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PROCTER & GAMBLE WILL MARKET RORER’s MAALOX, ASCRIPTIN AND PERDIEM: RORER GETS RIGHTS TO PEPTO-BISMOL’s PRESRIPTION DRUG COUSIN DE-NOL

Executive Summary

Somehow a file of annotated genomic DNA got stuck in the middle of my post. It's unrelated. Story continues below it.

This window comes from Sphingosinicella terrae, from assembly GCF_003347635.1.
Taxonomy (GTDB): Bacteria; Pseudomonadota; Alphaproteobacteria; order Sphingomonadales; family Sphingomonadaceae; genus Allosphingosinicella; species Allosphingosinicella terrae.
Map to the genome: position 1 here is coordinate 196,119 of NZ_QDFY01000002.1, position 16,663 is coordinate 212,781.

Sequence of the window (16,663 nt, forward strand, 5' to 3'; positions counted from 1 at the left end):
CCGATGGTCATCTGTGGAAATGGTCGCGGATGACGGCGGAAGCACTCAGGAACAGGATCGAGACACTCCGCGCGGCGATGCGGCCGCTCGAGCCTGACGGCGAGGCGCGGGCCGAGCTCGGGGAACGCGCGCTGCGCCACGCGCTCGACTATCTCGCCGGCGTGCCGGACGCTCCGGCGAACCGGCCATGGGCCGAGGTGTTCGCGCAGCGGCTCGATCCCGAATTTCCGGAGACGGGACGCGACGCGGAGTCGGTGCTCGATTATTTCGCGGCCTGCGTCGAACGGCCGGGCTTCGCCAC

Procter & Gamble is taking over the guts of Rorer's OTC business and will market Maalox antacid, the analgesic Ascriptin and the laxative Perdiem as part of a "long-term strategic alliance" announced by P&G and Rorer on March 13. P&G is getting exclusive U.S. marketing and distribution rights to Rorer's OTC brands, which should dovetail nicely with P&G's Pepto-Bismol and Metamucil and subsidiary Rich-Vicks' Percogesic. International rights are under negotiation for selected markets, the companies noted. Rorer will continue to manufacture and own the brands. * The shift to P&G's marketing forces will mean the discontinuation of Rorer's OTC sales and marketing departments. About 80 people in the 130-person OTC sales force will be cut; Rorer will attempt to shift the remaining 50 or so to other jobs within the firm. The company will continue to control professional detailing of its OTC brands. Describing the deal's raison d'etre in a nutshell, P&G Chairman and CEO Edwin Artzt said: "P&G gains entry into a core OTC category with a leading antacid brand with no major upfront capital investment. Rorer gets access to one of the best OTC marketing organizations in the business." Rorer Chairman and CEO Robert Cawthorn said the agreement "maximizes the potential of Maalox" by giving the antacid wider distribution and marketing strength. Maalox is the leading antacid, with a 15% share of the U.S. market, and 1989 domestic sales of $110 mil. Worldwide revenues from the market leader were $215 mil. last year. Ascriptin sales were $40 mil. and Perdiem had 1989 revenues of $16 mil., both mainly from the U.S. For P&G, it indicates a decision to focus its attempt to break into the drug business on the consumer-promoted area where it can flex its marketing muscle and experience. From the Rorer perspective, the move relieves the company of the burden of trying to compete it an accelerating OTC antacid/GI product category. Rorer's pending French connection with Rhone-Poulenc makes its long-term prospects of staying in the Rx field more viable. With the J&J-Merck Consumer Products business just beginning its efforts with the former ICI antacid, Mylanta, the OTC gastrointestinal product is ready for major activity. An immediate likely result of the battle between the seasoned J&J and P&G marketing efforts could be an explosion of the OTC antacid market, estimated at about $750 mil. for 1989. While a forceful entry by P&G may prove an early test for the J&J-Merck alliance, the real threat may be to the pending Rx-to-OTC efforts -- especially these that cannot combine a recognized traditinal brand with the new Rx switch product. Glaxo's ranitidine co-development effort with Sandoz, for example, may find the going toughter if both P&G and J&J are entrenched in the market by the mid-1990's. Maalox was rejeuvenated in the U.S. antacid market by the "Maalox moment" campaign which began in July 1989. The campaign is backed by an ad budget of over $30 mil. A recent market study by POV Inc. estimates that the boosted budget would push Maalox into the number two position in terms of ad support in the antacid market in 1989, "versus the #4 or #5 position it usually has occupied." POV points out that Maalox will have to maintain that high ad support in the face of the changes in the antacid market. In return for Maalox, Ascriptin and Perdiem, Rorer will gain the rights to the oral gastritis and ulcer drug De-Nol (Pepto-Bismol's cousin colloidal bismuth subcitrate), and three other gastrointestinal compounds in early stages of development. P&G licensed North American rights to De-Nol from the Dutch firm Gist-brocades N.V. in August 1988 and the drug is currently in Phase III U.S. clinicals. Rorer's Cawthorn alluded to future cooperation on Rx-to-OTC switches between the two firms. He noted that the agreement "may lead to other product opportunities for each company in the years ahead." * The Rorer partnership is the fifth drug development and marketing agreement for P&G in recent years and the second in less than a month. Most represent efforts by P&G to get the rights to successful Rx treatments that may be amenable to the consumer OTC market. In March 1988, P&G and Syntex formed a joint partnership initially to market the analgesic naproxen as an OTC but with the possibility of expansion into other marketing and research agreements. Two months later, P&G signed a deal with Upjohn to develop improved formulations of topical minoxidil (Rogaine). In August of that year came the Gist-brocades agreement. Most recently, on Feb. 15, the company announced an agreement in principle with Alza covering periodontal disease products. Following on the heels of the March 12 definitive merger agreement between Rorer and Rhone-Poulenc (see related item below), the P&G/Rorer strategic alliance reinforces the rationale behind the the French firm's merger of its pharmaceutical operations with Rorer. Rhone-Poulenc Senior Exec VP and Health Care Sector President Igor Landau blessed the arrangement: "We like this agreement. It is consistent with our objective...to concentrate first in the U.S. market on developing and strengthening our ethical business. But," he added, "it also allows us to concurrently grow the Rorer OTC product line and initiate an attractive collaboration with one of the best companies in the world in consumer products." P&G will get royalty payments for new ethical products should they pan out. Both firms will "share in the growth of the business," the companies noted. The partnership agreement is subject to approval by the Federal Trade Commission and Justice Department for anti-trust considerations. The trnasition is expected by late summer.

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